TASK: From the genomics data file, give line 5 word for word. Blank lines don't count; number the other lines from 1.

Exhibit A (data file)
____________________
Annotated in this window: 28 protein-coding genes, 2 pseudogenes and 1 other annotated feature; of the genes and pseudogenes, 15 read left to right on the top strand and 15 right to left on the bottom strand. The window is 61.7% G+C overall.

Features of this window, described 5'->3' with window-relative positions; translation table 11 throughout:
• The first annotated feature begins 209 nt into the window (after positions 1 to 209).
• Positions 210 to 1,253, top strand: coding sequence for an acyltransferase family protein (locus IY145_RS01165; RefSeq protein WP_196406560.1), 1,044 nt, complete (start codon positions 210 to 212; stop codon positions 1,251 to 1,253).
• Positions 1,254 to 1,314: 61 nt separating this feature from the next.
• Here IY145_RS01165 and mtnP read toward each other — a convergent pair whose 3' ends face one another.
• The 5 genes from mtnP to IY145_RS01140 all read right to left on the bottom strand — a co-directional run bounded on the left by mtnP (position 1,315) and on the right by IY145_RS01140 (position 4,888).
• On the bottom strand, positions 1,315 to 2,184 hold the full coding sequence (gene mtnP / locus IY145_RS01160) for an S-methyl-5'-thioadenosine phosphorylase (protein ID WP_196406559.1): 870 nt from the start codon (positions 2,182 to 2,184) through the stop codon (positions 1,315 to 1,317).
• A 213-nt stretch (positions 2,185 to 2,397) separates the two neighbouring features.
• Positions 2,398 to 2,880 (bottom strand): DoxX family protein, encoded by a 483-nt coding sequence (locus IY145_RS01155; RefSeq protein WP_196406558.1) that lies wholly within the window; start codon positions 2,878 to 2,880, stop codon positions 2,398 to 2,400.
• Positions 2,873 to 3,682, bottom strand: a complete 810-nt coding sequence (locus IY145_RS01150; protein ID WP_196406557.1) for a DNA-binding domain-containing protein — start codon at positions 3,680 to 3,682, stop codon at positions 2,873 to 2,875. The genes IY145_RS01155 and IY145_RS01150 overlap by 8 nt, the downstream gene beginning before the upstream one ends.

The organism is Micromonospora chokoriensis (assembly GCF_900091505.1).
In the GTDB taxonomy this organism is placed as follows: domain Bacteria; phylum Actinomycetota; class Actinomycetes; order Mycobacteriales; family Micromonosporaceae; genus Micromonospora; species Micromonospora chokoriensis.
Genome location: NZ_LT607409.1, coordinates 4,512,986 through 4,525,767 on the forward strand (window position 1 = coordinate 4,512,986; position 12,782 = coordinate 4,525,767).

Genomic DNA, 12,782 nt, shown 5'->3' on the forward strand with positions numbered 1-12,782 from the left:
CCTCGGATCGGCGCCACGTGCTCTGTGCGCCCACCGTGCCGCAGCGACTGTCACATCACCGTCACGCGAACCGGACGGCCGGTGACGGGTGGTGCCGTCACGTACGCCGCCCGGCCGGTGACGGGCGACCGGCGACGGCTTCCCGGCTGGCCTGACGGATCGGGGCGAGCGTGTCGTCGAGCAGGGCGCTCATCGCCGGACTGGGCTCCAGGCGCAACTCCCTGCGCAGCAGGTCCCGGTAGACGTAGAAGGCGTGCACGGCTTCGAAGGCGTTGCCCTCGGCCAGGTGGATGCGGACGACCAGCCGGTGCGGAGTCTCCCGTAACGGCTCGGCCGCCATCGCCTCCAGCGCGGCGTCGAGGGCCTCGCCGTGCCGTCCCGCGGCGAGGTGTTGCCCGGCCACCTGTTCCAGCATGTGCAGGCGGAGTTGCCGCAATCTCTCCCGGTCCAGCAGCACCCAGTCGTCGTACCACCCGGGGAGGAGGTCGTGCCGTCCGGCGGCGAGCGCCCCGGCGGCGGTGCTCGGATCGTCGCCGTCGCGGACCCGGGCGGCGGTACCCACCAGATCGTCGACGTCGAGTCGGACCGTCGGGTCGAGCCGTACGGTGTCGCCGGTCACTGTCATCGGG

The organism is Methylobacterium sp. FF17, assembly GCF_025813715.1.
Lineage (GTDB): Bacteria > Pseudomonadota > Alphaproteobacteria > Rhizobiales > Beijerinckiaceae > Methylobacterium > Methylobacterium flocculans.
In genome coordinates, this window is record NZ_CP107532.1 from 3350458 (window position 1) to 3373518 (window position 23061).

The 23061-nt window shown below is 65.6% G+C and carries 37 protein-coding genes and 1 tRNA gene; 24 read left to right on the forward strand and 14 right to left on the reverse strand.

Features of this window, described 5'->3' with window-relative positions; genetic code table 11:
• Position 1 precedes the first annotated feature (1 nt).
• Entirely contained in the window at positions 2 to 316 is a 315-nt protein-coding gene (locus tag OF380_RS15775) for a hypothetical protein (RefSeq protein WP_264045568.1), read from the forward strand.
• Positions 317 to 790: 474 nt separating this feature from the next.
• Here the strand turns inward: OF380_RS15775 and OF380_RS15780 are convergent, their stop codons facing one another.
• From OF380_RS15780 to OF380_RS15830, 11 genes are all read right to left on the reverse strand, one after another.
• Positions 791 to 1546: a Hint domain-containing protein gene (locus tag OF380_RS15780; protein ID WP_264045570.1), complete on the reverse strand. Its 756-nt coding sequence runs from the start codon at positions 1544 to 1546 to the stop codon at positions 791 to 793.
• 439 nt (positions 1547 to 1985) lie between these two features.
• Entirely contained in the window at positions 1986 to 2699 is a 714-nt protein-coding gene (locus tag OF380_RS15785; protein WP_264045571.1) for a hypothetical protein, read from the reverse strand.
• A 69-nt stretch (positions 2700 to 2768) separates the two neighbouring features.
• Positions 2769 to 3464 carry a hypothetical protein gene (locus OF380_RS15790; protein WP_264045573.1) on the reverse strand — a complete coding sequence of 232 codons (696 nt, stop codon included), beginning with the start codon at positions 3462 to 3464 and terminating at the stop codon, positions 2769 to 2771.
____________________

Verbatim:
• Positions 1,254 to 1,314: 61 nt separating this feature from the next.